taking $$\vu{z}\,\times$$ the bottom equations allows us to determine the transverse $$\vb{F}_\bot$$ from the longitudinal components:

\begin{gather} \vb{H}_\bot = \frac{ik}{\gamma^2}\nabla_\bot H_z + \frac{i\omega\epsilon}{\gamma^2}\vu{z}\times\nabla_\bot E_z \\ \vb{E}_\bot = \frac{ik}{\gamma^2}\nabla_\bot E_z - \frac{i\omega\mu}{\gamma^2}\vu{z}\times\nabla_\bot H_z \end{gather}

for $$\gamma^2 = \mu\epsilon\omega^2 - k^2$$. We can show that both transverse fields individually satisfy

\begin{equation} [\nabla_\bot^2 + \gamma^2]F_z = 0 \end{equation}

Inside a conducting tube with simply connected base, assuming that $$E_z = 0$$ forces $$\vb{H}_\bot = 0$$ and vice versa. This means that if we assume both are zero, we have no wave propagation. However, other shapes do support these TEM modes.

In general, the strategy is to solve for the $$F_z$$ and then use this to determine the longitudinal components. Any solution can be written as a linear combination of the three cases.

TEM modes for these waves, $$E_z=H_z =0$$. Thus, our $$\vb{E}_\bot$$ and $$\vb{H}_\bot$$ are both harmonic functions of some potential that satisfies Laplace’s equation:

\begin{equation} \nabla^2_\bot \phi = 0 \end{equation}

where one of the fields is determined by the other from the last Maxwell equation.

TE modes in this case, $$E_z = 0$$. Thus,

\begin{equation} [\nabla_\bot^2 + \gamma^2]H_z = 0 \qquad \vb{H}_\bot = \frac{ik}{\gamma^2}\nabla_\bot H_z \qquad \vb{E}_\bot = - \frac{i\omega\mu}{\gamma^2}\vu{z}\times\nabla_\bot H_z \end{equation}

Where our boundary condition is that $$\partial_{\vb{n}}\vb{H}_z$$ is zero on the boundary.

TM modes in this case, $$H_z = 0$$. Thus,

\begin{equation} [\nabla_\bot^2 + \gamma^2]E_z = 0 \qquad \vb{H}_\bot = \frac{i\omega\epsilon}{\gamma^2}\vu{z}\times\nabla_\bot E_z \qquad \vb{E}_\bot = \frac{ik}{\gamma^2}\nabla_\bot E_z \end{equation}

Where our boundary condition is that $$\vb{E}_z$$ is zero on the boundary.

Cavities this is a waveguide that is truncated to be of finite length, so now we need to consider the BCs on the end plates, which read

\begin{equation} \vb{H}_z = 0 \qquad \vb{E}_\bot = 0 \end{equation}

to solve this, treat it as an infinite waveguide and take linear combinations to get standing-wave type solutions that are zero on the plates.

## Laplace’s Equation and Multipole Expansion

### 2D Laplace

In two dimensions, after separation of variables, we find that both $$X$$ and $$Y$$ satisfy harmonic oscillator equations with the property that $$k_x^2 + k_y^2 = 0$$:

\begin{equation} X''(x) = k^2X \qquad Y''(y) = -k^2Y \end{equation}

this means in one dimension we’ll have trig solutions and in the other we’ll have exponentials. Pick whatever fits your BCs. You may need to add together solutions for a number of $$k$$s; often this comes from using a fourier series to match the trig dimension to some boundary potential – to find coefficients here, use the orthogonality of the trig functions:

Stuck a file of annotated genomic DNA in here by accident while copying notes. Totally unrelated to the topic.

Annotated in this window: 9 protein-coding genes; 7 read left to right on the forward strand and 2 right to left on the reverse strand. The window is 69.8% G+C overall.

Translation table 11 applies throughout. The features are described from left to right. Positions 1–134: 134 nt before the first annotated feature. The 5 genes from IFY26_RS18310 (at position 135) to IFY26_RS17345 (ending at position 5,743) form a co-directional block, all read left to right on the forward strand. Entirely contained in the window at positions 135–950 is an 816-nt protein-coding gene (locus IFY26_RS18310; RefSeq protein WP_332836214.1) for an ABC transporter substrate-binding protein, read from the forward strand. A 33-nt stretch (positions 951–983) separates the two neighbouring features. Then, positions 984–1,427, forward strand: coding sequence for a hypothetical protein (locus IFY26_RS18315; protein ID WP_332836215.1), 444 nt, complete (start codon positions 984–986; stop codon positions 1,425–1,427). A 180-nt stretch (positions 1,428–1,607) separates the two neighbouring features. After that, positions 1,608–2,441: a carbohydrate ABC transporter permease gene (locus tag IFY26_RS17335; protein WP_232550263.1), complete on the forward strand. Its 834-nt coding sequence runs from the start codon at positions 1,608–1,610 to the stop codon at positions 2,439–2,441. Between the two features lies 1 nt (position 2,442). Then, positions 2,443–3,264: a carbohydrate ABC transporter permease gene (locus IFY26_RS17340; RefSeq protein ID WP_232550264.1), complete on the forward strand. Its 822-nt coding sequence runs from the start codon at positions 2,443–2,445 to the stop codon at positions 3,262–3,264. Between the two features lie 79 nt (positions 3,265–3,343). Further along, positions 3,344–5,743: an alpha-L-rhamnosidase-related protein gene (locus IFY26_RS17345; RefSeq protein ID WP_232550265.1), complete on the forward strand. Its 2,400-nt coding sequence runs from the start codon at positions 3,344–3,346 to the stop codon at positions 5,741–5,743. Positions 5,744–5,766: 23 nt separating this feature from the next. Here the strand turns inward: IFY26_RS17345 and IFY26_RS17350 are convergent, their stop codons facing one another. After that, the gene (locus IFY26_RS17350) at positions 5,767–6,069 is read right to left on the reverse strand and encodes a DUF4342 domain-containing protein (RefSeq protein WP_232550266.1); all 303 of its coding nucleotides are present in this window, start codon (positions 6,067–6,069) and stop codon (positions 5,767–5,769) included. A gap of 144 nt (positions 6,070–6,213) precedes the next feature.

\begin{equation} \int_0^a \sin(n\pi y/a)\sin(m\pi y/a) \dd{y}=\frac{a}{2}\delta_{mn} \end{equation}

### 3D Laplace

Cartesian coords Separation of variables gives us

\begin{equation} X'' = (k^2 + \ell^2)X \qquad Y'' = -k^2 Y \qquad Z'' = -\ell^2 Z \end{equation}

so we again get some mix of exponentials and trigs depending on what makes the most physical sense

Spherical coords

\begin{equation} \nabla^2 V = 0 \implies V(\vb{r}) = Y_{\ell m}(\theta,\,\phi) \qty[A_{\ell m}r^{\ell} + B_{\ell m}r^{-(\ell + 1)}] \end{equation}

in the case of cylindrical symmetry, $$m=0$$ and the equation simplifies to

\begin{equation} V = P_{\ell}(\cos\theta)\qty[A_{\ell}r^{\ell} + B_{\ell}r^{-(\ell + 1)}] \end{equation}

## Method of Images

Idea: replace a conductor by point charges that we know how to deal with; we go from a boundary value problem to an equivalent setup that matches the BCs (keep in mind that it is just that, though – a boundary value problem). You can do this with charges or with magnetic dipoles depending on what you need.

## Capacitance and Inductance

\begin{gather} C =\frac{Q}{\Delta V} = -\epsilon_0\int_{\partial\Omega}\dd{S}\cdot\nabla\phi \qquad \phi(x) = \begin{cases}1 & \text{in }\Omega \\ 0 & \text{at }\infty\end{cases}\\ U_\text{cap} = \frac{1}{2}QV = \frac{1}{2}CV^2 = \frac{Q^2}{2C} \end{gather}

Strategy: assume a charge $$\pm Q$$ on the parts, calculate the potential difference or energy content, use this to get the capacitance.

A loop of current will generate a magnetic field. The flux of that field through a different loop is

\begin{equation} \Phi_2 = \int_2 \vb{B}_1\cdot\vb{S}_2 = M_{21}I_1 \end{equation}

where $$M_{21}$$ is the mutual inductance and is symmetric. You can also calculate self inductance, relating the flux through a loop to the current in the loop producing it.

\begin{equation} \Phi = LI \qquad U = \frac{1}{2}LI^2 \end{equation}

also dont forget maxwell tells us induced EMF:

\begin{equation} \mathcal{E} = -L\dv{I}{t} \end{equation}

We solve ME in Lorenz gauge using the retarded greens function

\begin{equation} \qty(\epsilon_0\mu_0\pdv{t}-\nabla^2) A^\mu = \mu_0 J^\mu = \mu_0\, q\, u^\mu(t) \delta(\vb{x}-\vb{x}_0(t)) \end{equation}

where $$u^\mu = (c,\,\vb{v})$$ is the four velocity of the particle. Then

\begin{equation} A^\mu(\vb{x},\,t) = \frac{\mu_0 q}{4\pi} \frac{u^\mu(\tau)}{|\vb{x}-\vb{x}_0(\tau)|} \frac{1}{1-\vb*{\beta}(\tau)\cdot \vb{n}(\tau)} \qquad \tau = t - \frac{1}{c}|\vb{x}-\vb{x}_0(\tau)| \end{equation}

where $$\vb*{\beta} = \vb{v}/c$$ and $$\vb{n} = \frac{\vb{x}-\vb{x}_0(\tau)}{|\vb{x}-\vb{x}_0(\tau)|}$$ is the unit vector pointing from the source to the point of measurement. This is the Lienard-Wiechert potential. The exact expressions of the fields can be derived from this. We approximate:

1. $|\vb{x}|\gg 1$, meaning we can drop $1/|x-x_0|^2$s
2. $\beta \ll 1$, meaning we can drop $(n\cdot \beta)$

which gives fields

\begin{equation} \vb{E}(\vb{x},\,t) = \frac{q}{4\pi\epsilon_0} \frac{\vb{n}\times(\vb{n}\times\dot{\vb*{\beta}}(\tau))}{c|\vb{x}|} \qq{and} \vb{B}(\vb{x},\,t) = \frac{1}{c} \vb{n}\times \vb{E}(\vb{x},\,t) \end{equation}

The Poynting vector is

\begin{equation} \vb{S}(\vb{r}) = \frac{E^2}{\mu_0 c}\vb{n} = \frac{\mu_0q^2}{16\pi^2c} \frac{a^2(\tau)\sin^2\theta}{|\vb{r}|^2}\hat{r} \end{equation}

with the $$\theta$$ measured from the direction of acceleration. Integrating gives Larmor,

\begin{equation} P = \frac{\mu_0q^2a^2(\tau)}{6\pi c} \end{equation}

### Multipole expansion

Define the radiation vector $$\vb*{\alpha}$$ by

\begin{equation} \pdv{\vb{A}_\text{rad}(\vb{r},\,t)}{t} = \frac{\mu_0}{4\pi r}\vb*{\alpha}(\vb{r},\,t) \implies \vb*{\alpha}(\vb{r},\,t) = \dv{t}\int\dd{\vb{r'}} \vb{J}\qty(\vb{r},\,t-\frac{r + \vu{r}\cdot \vb{r'}}{c}) \end{equation}

then the fields and power are given by

The idea here is to expand $$\vb{J}$$: